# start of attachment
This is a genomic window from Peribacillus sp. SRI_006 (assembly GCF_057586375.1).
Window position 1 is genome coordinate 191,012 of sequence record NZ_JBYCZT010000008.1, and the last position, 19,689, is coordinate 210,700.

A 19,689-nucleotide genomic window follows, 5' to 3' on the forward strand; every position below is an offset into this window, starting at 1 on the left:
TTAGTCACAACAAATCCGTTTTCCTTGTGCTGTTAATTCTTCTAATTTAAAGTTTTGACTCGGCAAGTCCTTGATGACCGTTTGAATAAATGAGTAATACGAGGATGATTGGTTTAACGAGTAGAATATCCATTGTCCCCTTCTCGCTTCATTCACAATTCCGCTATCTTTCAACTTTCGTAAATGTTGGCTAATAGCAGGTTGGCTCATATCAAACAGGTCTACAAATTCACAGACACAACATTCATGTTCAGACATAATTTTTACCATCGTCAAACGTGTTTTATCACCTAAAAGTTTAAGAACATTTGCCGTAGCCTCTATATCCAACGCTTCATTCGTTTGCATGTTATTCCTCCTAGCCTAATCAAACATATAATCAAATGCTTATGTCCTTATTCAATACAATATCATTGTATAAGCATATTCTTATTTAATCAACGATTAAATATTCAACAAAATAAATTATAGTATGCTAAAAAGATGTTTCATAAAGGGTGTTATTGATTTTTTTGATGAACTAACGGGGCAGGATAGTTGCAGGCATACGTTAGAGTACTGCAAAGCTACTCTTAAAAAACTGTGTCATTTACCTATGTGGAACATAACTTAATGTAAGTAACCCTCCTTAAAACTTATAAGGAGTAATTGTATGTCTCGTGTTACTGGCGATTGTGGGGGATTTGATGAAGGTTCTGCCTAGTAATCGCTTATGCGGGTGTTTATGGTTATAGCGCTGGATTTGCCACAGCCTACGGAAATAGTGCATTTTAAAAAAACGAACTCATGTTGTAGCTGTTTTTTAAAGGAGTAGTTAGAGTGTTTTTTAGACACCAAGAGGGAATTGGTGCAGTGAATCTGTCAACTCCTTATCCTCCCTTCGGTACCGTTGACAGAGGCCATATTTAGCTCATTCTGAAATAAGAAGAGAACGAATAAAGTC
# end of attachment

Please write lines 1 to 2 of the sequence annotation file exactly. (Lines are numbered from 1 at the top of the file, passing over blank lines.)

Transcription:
This is a genomic window from Peribacillus sp. SRI_006 (assembly GCF_057586375.1).
Window position 1 is genome coordinate 191,012 of sequence record NZ_JBYCZT010000008.1, and the last position, 19,689, is coordinate 210,700.